Miyamoto to keynote GDC
Nintendo's star game designer will headline San Francisco's Game Developers Conference in March.
Shigeru Miyamoto, the man dubbed "the Spielberg of Video Games" by Time magazine, will be putting in a rare public performance at this year's Game Developers Conference.
Miyamoto originally joined Nintendo back in 1977 as an artist and was tasked with designing one of Nintendo's first coin-op arcade games, Donkey Kong, which was first released in 1981. Since then, he has worked on more than 100 Nintendo games, including Wii Sports, The Legend of Zelda: Twilight Princess, Nintendogs, Metroid Prime, Luigi's Mansion, and The Legend of Zelda: Ocarina of Time.
He was also the creator of Nintendo's best-known character and mascot--Mario, originally called Jump Man. Miyamoto currently holds the position of Nintendo's senior managing director and general manager of its entertainment analysis and development division. His next release, Super Mario Galaxy for the Wii console, is expected later in 2007.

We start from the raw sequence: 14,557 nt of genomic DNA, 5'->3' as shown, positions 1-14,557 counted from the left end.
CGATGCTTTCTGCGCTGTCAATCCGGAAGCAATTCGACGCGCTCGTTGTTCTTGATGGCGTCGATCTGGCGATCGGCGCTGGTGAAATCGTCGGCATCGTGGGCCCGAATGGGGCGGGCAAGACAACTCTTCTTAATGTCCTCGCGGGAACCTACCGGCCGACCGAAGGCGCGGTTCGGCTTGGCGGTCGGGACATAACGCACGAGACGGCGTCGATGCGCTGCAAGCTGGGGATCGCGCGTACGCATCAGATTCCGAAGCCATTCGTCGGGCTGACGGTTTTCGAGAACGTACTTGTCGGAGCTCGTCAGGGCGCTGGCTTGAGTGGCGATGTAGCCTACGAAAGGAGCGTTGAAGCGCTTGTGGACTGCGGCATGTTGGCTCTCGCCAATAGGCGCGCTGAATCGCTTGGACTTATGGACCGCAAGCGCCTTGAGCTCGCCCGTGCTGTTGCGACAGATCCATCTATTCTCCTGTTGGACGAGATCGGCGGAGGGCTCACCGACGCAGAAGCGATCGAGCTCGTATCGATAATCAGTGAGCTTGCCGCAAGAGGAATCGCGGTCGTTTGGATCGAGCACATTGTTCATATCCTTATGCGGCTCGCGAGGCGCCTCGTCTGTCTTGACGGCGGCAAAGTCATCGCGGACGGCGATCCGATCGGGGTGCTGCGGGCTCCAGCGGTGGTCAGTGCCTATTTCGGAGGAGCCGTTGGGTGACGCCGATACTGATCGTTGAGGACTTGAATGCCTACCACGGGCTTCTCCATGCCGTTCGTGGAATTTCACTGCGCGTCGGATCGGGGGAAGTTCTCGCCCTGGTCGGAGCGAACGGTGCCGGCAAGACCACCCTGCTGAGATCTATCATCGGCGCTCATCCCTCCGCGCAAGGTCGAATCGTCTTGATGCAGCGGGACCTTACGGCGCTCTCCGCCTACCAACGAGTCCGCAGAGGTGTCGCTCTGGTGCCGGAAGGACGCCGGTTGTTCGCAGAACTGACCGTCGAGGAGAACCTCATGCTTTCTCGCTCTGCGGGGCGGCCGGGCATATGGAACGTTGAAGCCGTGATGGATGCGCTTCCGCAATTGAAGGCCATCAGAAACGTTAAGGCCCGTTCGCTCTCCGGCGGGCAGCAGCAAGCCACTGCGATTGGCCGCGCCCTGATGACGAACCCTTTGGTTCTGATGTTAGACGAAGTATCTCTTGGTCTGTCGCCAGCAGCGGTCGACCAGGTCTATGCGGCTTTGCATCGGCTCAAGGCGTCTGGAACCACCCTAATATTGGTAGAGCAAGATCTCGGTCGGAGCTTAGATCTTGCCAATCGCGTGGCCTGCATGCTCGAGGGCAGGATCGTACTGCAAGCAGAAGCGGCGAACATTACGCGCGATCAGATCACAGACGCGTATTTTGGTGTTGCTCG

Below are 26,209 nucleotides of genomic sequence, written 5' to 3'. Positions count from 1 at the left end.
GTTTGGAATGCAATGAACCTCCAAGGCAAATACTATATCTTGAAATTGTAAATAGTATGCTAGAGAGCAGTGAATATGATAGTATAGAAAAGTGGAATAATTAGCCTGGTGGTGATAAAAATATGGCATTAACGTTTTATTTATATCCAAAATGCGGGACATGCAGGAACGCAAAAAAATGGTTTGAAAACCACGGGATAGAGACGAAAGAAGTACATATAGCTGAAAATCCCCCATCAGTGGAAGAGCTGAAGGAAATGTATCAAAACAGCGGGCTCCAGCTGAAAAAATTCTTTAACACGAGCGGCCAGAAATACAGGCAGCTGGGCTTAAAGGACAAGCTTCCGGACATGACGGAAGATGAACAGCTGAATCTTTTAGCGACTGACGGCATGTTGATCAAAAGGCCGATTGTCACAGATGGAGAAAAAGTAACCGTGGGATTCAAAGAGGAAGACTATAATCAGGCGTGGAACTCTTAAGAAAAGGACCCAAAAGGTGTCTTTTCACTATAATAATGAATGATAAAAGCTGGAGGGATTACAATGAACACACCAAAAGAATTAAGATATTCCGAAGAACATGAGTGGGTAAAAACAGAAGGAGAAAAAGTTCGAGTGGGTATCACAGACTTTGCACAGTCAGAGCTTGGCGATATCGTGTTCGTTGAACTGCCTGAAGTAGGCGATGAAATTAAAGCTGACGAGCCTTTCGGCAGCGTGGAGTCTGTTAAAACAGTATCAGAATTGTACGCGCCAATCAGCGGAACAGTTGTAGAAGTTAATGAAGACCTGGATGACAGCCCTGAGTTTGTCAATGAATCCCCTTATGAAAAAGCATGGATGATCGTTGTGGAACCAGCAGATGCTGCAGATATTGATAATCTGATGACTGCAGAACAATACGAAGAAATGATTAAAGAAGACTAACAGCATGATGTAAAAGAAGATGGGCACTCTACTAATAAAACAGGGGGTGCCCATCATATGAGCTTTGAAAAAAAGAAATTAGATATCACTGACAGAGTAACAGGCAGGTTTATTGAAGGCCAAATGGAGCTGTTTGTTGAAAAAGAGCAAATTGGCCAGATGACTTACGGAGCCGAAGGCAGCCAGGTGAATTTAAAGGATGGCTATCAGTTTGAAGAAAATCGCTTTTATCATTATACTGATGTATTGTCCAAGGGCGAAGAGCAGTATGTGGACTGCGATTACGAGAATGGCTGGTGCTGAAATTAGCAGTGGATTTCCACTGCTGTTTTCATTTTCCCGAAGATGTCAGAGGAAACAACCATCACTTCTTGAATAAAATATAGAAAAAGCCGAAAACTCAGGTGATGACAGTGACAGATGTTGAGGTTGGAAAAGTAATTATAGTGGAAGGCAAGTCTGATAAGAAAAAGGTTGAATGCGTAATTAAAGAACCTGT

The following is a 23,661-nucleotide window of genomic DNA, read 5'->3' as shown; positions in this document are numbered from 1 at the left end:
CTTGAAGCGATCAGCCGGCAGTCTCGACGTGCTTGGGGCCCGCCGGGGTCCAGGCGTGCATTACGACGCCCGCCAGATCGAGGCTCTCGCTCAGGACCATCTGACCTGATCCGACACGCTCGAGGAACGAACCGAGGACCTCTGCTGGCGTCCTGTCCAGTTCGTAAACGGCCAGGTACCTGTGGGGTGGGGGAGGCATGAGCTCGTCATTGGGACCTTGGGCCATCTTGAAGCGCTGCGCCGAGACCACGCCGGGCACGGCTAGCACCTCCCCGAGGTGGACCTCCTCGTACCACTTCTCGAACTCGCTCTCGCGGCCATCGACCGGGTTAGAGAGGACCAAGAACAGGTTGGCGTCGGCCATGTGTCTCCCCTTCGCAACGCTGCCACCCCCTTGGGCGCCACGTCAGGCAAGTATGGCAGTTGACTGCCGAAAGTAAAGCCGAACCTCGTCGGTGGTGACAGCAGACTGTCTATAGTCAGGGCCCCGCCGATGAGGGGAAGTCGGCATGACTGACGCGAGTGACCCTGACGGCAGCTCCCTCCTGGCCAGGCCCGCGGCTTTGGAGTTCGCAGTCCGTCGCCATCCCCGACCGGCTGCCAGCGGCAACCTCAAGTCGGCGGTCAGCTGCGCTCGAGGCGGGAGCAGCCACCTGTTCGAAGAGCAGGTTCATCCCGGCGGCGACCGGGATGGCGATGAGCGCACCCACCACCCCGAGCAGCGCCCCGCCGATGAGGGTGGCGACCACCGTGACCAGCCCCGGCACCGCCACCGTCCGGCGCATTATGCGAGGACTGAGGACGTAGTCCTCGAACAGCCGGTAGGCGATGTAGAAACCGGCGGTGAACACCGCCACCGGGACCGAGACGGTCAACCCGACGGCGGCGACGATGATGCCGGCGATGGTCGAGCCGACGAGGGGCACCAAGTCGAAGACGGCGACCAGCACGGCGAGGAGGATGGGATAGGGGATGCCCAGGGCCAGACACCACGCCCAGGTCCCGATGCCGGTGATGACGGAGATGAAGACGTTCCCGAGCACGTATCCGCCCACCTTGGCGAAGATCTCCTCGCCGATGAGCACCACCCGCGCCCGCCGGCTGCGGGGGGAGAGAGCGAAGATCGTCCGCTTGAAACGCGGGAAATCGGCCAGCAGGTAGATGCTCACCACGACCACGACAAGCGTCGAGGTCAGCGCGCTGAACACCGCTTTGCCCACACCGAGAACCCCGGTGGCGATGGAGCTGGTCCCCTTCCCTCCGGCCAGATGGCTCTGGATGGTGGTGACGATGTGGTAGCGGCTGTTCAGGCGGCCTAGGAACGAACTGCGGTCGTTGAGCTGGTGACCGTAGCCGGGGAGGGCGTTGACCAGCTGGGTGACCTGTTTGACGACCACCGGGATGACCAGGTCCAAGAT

In the keynote address, called "A Creative Vision," Miyamoto will be discussing how a singular creative vision drives his work both in software and in developing hardware technology and will then "challenge the audience to apply his approach in their own distinctive style."
Other confirmed speakers include Nintendo's software development manager and producer, Eiji Aonuma. In "Twilight Reflections in the Hourglass," the Nintendo veteran of 19 years will discuss the evolution of the Zelda series, the challenges posed by his most demanding Zelda game to date--Twilight Princess--and also his current project, Phantom Hourglass.
Also speaking will be Mario and Zelda composer Koji Kondo with "Painting an Interactive Musical Landscape." Square-Enix's chief strategist, Ichiro Otobe, will be providing the keynote address for the Serious Games Summit, while maverick Suda-15 (Goichi Suda), the boss of Grasshopper (Killer7, Contact), will be talking on the topic "Punk's Not Dead."
GDC 2007 will take place March 5-9 at the Moscone Convention Center in San Francisco.
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